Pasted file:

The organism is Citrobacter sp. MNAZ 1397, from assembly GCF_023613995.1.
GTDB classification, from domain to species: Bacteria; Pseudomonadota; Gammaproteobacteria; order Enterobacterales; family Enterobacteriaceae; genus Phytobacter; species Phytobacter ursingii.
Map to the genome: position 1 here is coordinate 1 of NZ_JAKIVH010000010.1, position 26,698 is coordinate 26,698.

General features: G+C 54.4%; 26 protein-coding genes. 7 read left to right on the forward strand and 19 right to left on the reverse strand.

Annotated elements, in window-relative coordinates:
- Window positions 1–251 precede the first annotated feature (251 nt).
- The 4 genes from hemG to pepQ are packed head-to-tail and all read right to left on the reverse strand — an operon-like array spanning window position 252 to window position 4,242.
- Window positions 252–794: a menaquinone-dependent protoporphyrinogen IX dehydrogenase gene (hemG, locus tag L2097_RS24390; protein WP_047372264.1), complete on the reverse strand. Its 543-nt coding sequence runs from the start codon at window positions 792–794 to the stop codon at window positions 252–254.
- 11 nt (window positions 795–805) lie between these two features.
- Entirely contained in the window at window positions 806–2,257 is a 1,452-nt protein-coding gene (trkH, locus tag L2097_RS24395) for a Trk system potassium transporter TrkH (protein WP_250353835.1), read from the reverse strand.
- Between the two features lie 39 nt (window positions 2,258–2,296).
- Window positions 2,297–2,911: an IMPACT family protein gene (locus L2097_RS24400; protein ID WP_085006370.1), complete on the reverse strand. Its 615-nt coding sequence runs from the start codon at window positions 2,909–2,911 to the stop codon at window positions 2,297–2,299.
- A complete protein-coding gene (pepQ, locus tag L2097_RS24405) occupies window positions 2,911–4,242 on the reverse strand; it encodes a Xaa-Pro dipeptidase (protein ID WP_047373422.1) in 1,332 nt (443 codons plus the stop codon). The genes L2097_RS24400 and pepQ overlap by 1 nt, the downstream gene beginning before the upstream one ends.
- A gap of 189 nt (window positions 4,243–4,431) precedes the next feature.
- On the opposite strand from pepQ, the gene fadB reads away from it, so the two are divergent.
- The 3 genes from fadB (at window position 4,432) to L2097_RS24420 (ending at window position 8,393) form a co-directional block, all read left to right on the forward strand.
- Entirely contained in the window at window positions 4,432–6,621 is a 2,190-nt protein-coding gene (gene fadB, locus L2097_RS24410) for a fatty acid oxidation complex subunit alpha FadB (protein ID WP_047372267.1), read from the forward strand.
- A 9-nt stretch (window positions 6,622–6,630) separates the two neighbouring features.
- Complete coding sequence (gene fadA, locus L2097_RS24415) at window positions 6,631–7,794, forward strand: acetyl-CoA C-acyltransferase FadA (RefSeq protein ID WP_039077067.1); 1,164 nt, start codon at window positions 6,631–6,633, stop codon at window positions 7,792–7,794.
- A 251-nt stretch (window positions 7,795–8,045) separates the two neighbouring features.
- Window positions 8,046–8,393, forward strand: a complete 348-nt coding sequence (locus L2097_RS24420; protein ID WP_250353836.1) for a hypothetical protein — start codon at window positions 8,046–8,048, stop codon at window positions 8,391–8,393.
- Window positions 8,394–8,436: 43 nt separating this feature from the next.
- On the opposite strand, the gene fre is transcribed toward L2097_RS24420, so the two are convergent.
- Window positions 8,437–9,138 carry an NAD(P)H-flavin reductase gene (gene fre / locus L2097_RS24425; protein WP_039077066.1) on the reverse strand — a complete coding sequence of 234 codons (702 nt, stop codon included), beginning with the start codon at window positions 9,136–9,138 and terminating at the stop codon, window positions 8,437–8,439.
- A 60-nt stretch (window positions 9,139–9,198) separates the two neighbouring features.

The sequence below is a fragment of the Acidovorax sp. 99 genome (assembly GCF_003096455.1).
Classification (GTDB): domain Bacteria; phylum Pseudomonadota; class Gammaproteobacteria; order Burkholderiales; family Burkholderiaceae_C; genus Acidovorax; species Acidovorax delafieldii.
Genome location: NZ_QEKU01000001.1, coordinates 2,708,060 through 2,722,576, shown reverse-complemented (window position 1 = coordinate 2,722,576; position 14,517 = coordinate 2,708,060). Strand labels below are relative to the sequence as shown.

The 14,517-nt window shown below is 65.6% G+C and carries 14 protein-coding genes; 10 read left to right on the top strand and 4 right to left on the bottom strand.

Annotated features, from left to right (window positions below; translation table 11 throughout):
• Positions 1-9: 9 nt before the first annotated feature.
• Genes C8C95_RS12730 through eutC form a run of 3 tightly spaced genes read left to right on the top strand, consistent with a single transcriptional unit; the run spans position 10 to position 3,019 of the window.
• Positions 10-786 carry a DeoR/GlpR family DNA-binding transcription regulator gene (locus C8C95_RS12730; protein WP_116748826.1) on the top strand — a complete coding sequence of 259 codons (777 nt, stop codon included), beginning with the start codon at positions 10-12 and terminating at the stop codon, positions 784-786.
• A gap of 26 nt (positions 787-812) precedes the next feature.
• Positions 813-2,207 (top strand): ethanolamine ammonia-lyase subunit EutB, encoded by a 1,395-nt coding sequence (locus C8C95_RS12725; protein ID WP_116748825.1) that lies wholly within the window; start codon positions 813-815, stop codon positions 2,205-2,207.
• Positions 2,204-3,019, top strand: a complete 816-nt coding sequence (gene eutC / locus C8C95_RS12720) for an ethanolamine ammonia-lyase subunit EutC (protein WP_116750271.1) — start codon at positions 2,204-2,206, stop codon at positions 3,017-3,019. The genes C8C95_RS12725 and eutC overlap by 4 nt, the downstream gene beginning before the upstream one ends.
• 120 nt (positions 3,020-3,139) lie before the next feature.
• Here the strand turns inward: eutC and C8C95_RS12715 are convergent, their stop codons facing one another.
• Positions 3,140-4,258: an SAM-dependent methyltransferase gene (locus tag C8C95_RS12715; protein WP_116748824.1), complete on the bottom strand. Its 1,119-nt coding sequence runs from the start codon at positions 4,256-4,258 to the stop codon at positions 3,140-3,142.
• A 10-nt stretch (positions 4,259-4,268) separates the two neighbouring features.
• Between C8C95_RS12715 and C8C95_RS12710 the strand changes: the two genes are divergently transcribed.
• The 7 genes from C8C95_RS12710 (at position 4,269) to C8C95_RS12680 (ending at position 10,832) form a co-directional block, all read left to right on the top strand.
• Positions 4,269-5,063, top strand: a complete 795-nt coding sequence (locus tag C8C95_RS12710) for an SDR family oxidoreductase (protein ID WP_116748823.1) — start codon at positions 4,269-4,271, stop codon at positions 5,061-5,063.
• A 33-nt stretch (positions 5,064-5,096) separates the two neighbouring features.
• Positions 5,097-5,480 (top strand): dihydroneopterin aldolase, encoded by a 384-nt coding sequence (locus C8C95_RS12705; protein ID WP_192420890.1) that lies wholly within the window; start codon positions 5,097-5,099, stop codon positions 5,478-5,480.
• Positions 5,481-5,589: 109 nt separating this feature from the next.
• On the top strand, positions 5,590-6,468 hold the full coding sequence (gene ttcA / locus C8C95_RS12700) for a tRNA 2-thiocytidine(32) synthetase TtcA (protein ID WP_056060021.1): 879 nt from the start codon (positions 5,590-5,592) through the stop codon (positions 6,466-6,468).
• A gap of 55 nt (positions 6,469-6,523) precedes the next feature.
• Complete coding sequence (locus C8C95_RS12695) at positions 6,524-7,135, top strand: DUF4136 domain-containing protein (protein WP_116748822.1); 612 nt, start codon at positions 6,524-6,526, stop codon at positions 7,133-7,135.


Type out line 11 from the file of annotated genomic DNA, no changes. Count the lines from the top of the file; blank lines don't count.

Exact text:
- Between the two features lie 39 nt (window positions 2,258–2,296).